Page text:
A proposed formula for sharing of revenue among the 47 counties will be influenced less by level of poverty and population of a devolved unit.
The plan developed by the Commission on Revenue Allocation (CRA) says the share of poverty in influencing allocations will drop to 15 percent from the current 18 percent.
The weight of population will fall to 18 percent from 45 percent in a review that will cover the next five years from July 2019 if approved by the Senate.
The proposed formula has now included the share of residences who do not have health insurance and the size of population that relies on farming in a county as determinants in the sharing of billions of shillings among the 47 units.
“The proposed changes in the relative weights of each of the expenditure measures reflect the cost of the different functions of county governments,” Ms Jane Kiringai, the CRA chairperson, said.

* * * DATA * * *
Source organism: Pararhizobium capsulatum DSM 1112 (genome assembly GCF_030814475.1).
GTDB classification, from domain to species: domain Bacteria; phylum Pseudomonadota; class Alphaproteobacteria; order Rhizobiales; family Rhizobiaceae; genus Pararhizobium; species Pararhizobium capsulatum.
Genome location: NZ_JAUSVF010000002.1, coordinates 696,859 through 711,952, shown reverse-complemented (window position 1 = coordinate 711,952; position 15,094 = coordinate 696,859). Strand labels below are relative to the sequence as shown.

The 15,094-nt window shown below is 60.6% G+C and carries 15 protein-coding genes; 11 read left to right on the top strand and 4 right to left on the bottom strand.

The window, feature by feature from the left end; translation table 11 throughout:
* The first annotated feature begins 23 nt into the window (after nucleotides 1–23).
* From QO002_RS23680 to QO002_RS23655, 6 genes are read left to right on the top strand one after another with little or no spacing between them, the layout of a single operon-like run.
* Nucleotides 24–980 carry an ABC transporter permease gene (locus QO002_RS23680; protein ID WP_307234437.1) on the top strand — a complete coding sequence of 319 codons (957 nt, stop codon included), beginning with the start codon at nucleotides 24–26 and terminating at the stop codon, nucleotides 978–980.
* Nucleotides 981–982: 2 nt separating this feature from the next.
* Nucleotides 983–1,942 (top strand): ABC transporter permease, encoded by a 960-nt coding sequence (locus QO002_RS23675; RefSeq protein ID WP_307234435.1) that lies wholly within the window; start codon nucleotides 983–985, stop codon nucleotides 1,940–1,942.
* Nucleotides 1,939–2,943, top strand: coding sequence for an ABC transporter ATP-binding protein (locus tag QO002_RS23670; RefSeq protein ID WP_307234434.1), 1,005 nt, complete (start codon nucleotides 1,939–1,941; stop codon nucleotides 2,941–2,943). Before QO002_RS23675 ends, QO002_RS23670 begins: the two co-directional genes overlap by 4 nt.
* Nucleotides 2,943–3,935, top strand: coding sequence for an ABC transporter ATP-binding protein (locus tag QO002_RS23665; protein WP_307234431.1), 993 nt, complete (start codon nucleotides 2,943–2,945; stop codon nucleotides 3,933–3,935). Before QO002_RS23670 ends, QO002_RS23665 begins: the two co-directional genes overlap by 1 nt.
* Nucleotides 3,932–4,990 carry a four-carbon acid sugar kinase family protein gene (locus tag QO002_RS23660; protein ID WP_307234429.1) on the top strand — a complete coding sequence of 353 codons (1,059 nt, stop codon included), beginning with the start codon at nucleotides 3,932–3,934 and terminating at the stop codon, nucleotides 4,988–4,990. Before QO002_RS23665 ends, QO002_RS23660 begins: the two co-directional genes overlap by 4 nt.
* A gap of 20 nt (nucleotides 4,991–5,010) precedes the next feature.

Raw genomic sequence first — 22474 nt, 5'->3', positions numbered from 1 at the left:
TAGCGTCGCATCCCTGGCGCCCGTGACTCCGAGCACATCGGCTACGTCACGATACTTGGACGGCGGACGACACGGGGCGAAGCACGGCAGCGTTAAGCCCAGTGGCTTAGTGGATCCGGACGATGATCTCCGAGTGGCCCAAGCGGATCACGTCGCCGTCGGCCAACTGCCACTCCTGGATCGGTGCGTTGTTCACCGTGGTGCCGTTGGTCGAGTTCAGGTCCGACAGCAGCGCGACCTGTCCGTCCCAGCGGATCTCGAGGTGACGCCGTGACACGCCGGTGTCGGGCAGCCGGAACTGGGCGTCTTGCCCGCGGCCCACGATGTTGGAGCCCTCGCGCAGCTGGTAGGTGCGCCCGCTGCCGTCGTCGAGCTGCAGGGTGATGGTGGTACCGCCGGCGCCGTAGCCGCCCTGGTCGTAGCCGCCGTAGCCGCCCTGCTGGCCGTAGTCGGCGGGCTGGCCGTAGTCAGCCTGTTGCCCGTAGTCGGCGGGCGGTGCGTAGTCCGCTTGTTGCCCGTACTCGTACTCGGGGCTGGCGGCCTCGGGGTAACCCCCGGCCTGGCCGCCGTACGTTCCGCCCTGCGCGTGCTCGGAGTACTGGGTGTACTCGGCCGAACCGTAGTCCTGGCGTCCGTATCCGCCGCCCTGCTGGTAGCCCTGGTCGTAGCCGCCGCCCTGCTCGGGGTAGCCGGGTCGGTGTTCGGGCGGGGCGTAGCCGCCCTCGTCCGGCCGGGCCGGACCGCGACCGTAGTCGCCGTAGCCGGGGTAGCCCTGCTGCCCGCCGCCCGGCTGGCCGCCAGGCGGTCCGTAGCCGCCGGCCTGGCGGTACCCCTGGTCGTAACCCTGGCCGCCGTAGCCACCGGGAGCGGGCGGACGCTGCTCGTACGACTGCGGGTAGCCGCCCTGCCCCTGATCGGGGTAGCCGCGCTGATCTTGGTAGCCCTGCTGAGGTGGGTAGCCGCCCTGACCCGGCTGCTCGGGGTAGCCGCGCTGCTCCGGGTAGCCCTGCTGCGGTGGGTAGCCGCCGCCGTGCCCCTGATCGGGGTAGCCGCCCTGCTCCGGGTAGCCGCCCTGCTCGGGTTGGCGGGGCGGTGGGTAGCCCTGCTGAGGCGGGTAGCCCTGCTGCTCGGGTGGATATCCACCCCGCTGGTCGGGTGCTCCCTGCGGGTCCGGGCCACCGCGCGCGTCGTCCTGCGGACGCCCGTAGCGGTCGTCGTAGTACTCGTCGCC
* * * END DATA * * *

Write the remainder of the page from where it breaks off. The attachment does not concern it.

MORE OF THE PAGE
“As a commission we seek to incentivise counties to reap the rewards of engaging in sound financial management practices regardless of budget and population size.”
Currently, counties share revenue based on five parameters, namely; population (45 percent), equal share (25 percent), poverty (20 percent), land area (eight percent) and fiscal responsibility (two percent).
The proposed formula will see allocations to nine counties, mainly poor devolved units, fall in the next financial year starting July 2019.
These include Mandera whose allocation next year compared to the current fiscal period will dip by Sh1.36 billion, Lamu (Sh1.09 billion), Isiolo (Sh145 million), Wajir (Sh514 million) Tana River (Sh285 million), Kilifi (Sh1.43 billion) and Kwale (Sh1.02 billion).
The changes have rewarded resource-rich counties such as Nairobi, whose share will rise by Sh1.65 billion to Sh17.44 billion, Nakuru (Sh2.34 billion), Meru (Sh1.33 billion), Kisumu (Sh688 million), Kiambu (Sh699 million), Kakamega (Sh792 million) among others.